Some people like to hug, some don’t. I have never been a huggy person. But, I may be part of an endangered species, according to a sociologist at George Mason University. Amy L. Best observed that physical boundaries are being increasingly crossed by huggers. I’ve experienced this personally. I stick out my hand and receive a hug.  I’m not complaining about the embrace, I just never see it coming. 

I have a good reason for not being a hugger: my Irish family was not huggy. And I was worse than most of the kids, leading my mother to label me a “touch-me-not.” Hugging may have been too intimate for me but I often crossed physical boundaries. I had the mistaken impression that I was supposed to kiss my female relatives square on the mouth. An aunt could not come through our door, without getting a big smooch from her nephew. They finally made me stop when I was a teenager.  

When I got married, my wife introduced me to the concept of physical affection. I actually liked it — but not outside the house. We tried to get our kids to enjoy affection but somehow managed to raise four “touch-me-nots.” If we want to hug them, it better be a special occasion. 

However, I can understand their aversion to being hugged by semi-strangers and other people they don’t consider close. Some huggers even have creepy ulterior motives. They hug members of the opposite sex, almost exclusively.  I’m not like that. I’m much more comfortable hugging a guy.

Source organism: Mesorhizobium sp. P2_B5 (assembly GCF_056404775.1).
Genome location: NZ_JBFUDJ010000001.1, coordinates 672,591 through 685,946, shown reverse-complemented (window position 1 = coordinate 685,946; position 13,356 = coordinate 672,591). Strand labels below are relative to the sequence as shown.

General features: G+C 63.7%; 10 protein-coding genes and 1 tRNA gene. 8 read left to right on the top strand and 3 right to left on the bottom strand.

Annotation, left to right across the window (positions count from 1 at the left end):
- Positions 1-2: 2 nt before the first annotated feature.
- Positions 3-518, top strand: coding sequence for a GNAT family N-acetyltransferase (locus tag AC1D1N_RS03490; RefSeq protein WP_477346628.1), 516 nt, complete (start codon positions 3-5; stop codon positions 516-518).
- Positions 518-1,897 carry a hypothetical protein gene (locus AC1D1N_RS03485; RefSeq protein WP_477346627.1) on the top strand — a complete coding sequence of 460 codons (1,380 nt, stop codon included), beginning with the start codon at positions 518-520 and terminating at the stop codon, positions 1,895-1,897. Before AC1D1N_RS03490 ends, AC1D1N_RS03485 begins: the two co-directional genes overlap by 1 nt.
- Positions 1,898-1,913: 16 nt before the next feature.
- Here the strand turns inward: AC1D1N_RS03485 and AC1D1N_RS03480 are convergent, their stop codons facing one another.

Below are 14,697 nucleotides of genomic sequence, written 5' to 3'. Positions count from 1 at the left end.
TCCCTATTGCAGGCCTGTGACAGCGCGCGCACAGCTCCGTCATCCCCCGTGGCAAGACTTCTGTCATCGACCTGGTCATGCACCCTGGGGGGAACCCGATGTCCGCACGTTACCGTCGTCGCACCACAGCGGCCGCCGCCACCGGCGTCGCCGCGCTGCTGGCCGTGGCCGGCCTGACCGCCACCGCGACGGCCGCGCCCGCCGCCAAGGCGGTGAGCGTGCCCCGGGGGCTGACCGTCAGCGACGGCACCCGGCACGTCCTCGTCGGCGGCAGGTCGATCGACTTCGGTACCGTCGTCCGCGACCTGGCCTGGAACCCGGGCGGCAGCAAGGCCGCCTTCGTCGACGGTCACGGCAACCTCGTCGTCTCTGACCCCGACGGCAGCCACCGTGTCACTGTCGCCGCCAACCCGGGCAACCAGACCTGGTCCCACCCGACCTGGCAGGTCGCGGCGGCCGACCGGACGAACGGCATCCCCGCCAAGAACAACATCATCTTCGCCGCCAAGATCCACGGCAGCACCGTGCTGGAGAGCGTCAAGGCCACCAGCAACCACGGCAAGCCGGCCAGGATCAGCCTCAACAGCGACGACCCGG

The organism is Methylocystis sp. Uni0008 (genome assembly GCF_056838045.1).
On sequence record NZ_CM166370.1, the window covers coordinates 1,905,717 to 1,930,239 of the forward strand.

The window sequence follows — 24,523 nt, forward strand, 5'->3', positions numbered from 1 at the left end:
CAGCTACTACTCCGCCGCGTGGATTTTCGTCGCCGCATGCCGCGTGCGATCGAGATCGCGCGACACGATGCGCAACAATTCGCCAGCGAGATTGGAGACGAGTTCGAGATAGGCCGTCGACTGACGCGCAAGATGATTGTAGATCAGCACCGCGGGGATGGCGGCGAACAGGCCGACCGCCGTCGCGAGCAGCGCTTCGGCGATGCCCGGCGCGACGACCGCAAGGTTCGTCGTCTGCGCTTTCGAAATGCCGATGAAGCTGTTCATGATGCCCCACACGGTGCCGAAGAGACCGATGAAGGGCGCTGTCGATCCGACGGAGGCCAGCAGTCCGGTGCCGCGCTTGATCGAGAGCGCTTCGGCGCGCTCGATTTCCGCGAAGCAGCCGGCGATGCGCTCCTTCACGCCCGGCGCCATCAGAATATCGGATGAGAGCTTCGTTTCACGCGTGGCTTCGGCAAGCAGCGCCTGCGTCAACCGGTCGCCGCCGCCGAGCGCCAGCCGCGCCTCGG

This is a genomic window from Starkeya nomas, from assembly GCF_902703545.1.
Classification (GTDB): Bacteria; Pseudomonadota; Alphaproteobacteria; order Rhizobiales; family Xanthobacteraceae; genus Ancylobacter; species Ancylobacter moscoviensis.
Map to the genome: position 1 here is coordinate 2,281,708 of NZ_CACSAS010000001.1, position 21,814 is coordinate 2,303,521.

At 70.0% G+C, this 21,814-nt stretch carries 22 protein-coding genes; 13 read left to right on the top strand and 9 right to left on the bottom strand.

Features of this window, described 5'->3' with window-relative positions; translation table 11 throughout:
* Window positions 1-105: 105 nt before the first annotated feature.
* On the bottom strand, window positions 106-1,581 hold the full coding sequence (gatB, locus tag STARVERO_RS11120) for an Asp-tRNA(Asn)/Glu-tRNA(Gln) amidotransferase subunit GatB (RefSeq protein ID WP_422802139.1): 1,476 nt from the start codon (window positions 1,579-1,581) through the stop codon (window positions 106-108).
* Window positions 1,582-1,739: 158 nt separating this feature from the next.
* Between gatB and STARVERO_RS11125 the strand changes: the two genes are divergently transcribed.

I’m even relaxed kissing guys on the cheek and I got plenty of practice in France. I preferred they were clean-shaven, otherwise it’s rough on the lips. I didn’t mind it because I received an excellent example in guy-kissing from my father. We were at a family gathering and he went around the table and gave each female a peck. Then it occurred to him to kiss all the guys and he took another lap around the table. It was great seeing an “old school” guy overcome his inhibitions. 

Now that I’m teaching French students, I see much cheek-kissing before class.  So, it really surprised me, when I learned of their aversion to hugging. One of my students was horrified when an American from her host family hugged her hello at the airport. Most of them consider hugging way too intimate, unless it’s a very close friend or family member. 

Americans, on the other hand, think the French kiss-kiss is way too friendly.  I cannot imagine two American guys meeting up at the sports bar and kiss-kissing before they go into to watch the game. It’s yet another cultural chasm between America and France. 

For my part, I promise not to try to kiss-kiss Americans.  But, if I am locked in a hug with someone, I might get carried away and add a little kiss on the cheek.  So, be careful before you cross my physical boundaries. 

There’s another reason to stop this out-of-control hugging. In this age of hysteria over deadly viruses, we should use the greeting physicians recommend most? Fist bump anyone? 

John Rice is a columnist/private detective, who has seen his business and family thrive in Forest Park. He thoroughly enjoys life in the village and still gets a thrill smelling Red Hots, watching softball and strolling through cemeteries.

John Rice

John Rice is a columnist/novelist who has seen his family thrive in Forest Park. He has published two books set in the village: The Ghost of Cleopatra and The Doll with the Sad Face.

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